While this blog was having technical problems, last month David Lat of Above the Law conducted this interview with William Slease, chief disciplinary counsel for the New Mexico Supreme Court, who also serves as present of the National Organization of Bar Counsel.
I apologize that I haven’t posted anything here in over a month. Over the past few weeks I’ve been experiencing technical difficulties which have caused the blog to be down entirely from time to time, and which have prevented me from posting anything.
After much work on these problems, it looks like they are fixed, and I plan to begin posting here regularly soon.
Thanks for your patience!
An investiture ceremony for the newest member of the New Mexico Court of Appeals, Judge Henry “Hank” M. Bohnhoff, will be held on Monday, March 20, at 4:30 p.m. at the New Mexico Court of Appeals in Albuquerque.
Of course, the event is open to all. A reception will follow at Hotel Andaluz.
I hope to see you there!
Yesterday, the New Mexico Supreme Court issued its decision in the closely-watched case of Montaño v. Frezza. The case arose out of medical treatment that a New Mexico resident, Kimberly Montaño, received from a physician at Texas Tech University Hospital in Lubbock. Ms. Montaño later filed suit in New Mexico alleging that he committed malpractice.
The physician argued that he would have been entitled to sovereign immunity under Texas law, and asked the New Mexico courts to extend comity to Texas’ interests, and dismiss the case. The lower courts refused.
In a 4-1 opinion written by Justice Chavez, the Court agreed with the physician, holding that it would not violate New Mexico public policy to give effect to the Texas sovereign immunity statute as a matter of comity. Justice Vigil wrote a solo dissent, arguing that New Mexico’s interest in providing relief to its residents should have overcome Texas’ interest in sovereign immunity for its employees. (Chief Judge Linda Vanzi of the Court of Appeals sat by designation in place of Chief Justice Daniels, who did not participate in the case).
This Friday, March 3, the Appellate Practice Section of the New Mexico State Bar is hosting a brown-bag (i.e. bring-your-own) lunch with Judge Stephen French of the New Mexico Court of Appeals.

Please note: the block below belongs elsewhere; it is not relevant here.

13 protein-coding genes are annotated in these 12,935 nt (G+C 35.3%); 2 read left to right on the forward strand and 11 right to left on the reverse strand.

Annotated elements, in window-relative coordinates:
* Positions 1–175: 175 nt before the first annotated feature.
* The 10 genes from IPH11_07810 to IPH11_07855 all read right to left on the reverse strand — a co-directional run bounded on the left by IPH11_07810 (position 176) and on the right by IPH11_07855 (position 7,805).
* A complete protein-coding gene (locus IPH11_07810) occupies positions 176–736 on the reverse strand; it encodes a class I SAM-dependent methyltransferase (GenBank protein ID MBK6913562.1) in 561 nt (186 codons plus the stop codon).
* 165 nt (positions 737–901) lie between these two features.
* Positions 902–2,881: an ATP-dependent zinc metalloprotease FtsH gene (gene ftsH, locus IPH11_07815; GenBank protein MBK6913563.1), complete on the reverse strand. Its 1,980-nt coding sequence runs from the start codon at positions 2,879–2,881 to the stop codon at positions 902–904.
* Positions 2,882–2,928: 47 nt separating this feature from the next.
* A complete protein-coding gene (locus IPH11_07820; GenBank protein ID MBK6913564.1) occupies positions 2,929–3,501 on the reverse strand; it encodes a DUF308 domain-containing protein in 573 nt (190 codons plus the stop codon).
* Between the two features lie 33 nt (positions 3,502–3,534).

If you have any questions about practice before our Court of Appeals, this event provides an excellent chance to ask them in an informal setting.
The lunch will begin at noon. Please RSVP to Zach Ives at firstname.lastname@example.org if you’d like to attend.
U.S. Senator Tom Udall of New Mexico has proposed a plan to confirm both Judge Neil Gorsuch and Judge Merrick Garland to the Supreme Court of the United States, according to this story by Ashley Killough of CNN.
Whatever its merits, this idea strikes me as … not likely to succeed.
The investiture ceremony for Judge Julie Vargas of the New Mexico Court of Appeals will be held tomorrow afternoon, beginning at 4:00 p.m., at the National Hispanic Cultural Center’s Bank of America Theater, located at 1701 4th Street SW in Albuquerque. A reception will follow. I plan to attend, and hope to see you there!
If you would like to know more about Judge Vargas, please read my interview with her.
Today’s Bar Bulletin announces (at p. 9) that Linda Vanzi has been unanimously elected as Chief Judge of the New Mexico Court of Appeals. She replaces Judge Michael Vigil, who swore her into office on January 17.
Chief Judge Vanzi has served on the Court of Appeals since 2009. Before that, she served as a trial judge on the Second Judicial District Court. In both positions she has developed a reputation as a decisive, fair, and hard-working judge.
Congratulations to Chief Judge Vanzi!
As you have doubtless heard by now, President Trump has nominated Judge Neil Gorsuch, of our very own Tenth Circuit, to fill the Supreme Court seat held by Justice Antonin Scalia until his death last February.
About five years ago I began a practice of reading every Judge Gorsuch opinion because they are so well-written. The impression I’ve formed of him is that he’s incredibly brilliant, impartial, serious, and devoted to the Constitution.
Here’s a roundup of links about this nomination. Naturally, conservatives are more enthusiastic about Judge Gorsuch than liberals (the latter probably disagree with Judge Gorsuch’s jurisprudence, and are unhappy with how Senate Republicans treated President Obama’s nominee, Judge Merrick Garland). But I’ll post links from all sides that I can find (if you know of any that I’ve missed and should include here, please e-mail me!):
Trump Nominates Neil Gorsuch to the Supreme Court by Julie Hirschfeld Davis and Mark Landler of the New York Times.
Trump picks Colo. appeals court judge Neil Gorsuch for Supreme Court by Robert Barnes of the Washington Post.
Trump nominates Gorsuch to fill Scalia vacancy by Amy Howe at SCOTUSblog.
Neil Gorsuch: A Worthy Heir to Scalia by Ramesh Ponnuru in National Review.
Donald Trump nominates Colorado’s Neil Gorsuch to the Supreme Court by Mark K. Matthews, John Frank, and David Migoya in the Denver Post.
Why Liberals Should Back Neil Gorsuch by Neal Katyal in the New York Times.
Neil Gorsuch Is Not a Villain by Mark Joseph Stern at Slate.com.
Is It Payback Time For Blocking Merrick Garland? by Kevin Drum in Mother Jones.
Neil Gorsuch, Elite Conservative by Prof. Noah Feldman at Bloomberg.com.
Numerous posts about Gorsuch by Ed Whelan at National Review’s Bench Memos blog.
And here’s a list of other links of to reactions by people and organizations, in support of and opposition to the nomination, posted at SCOTUSblog.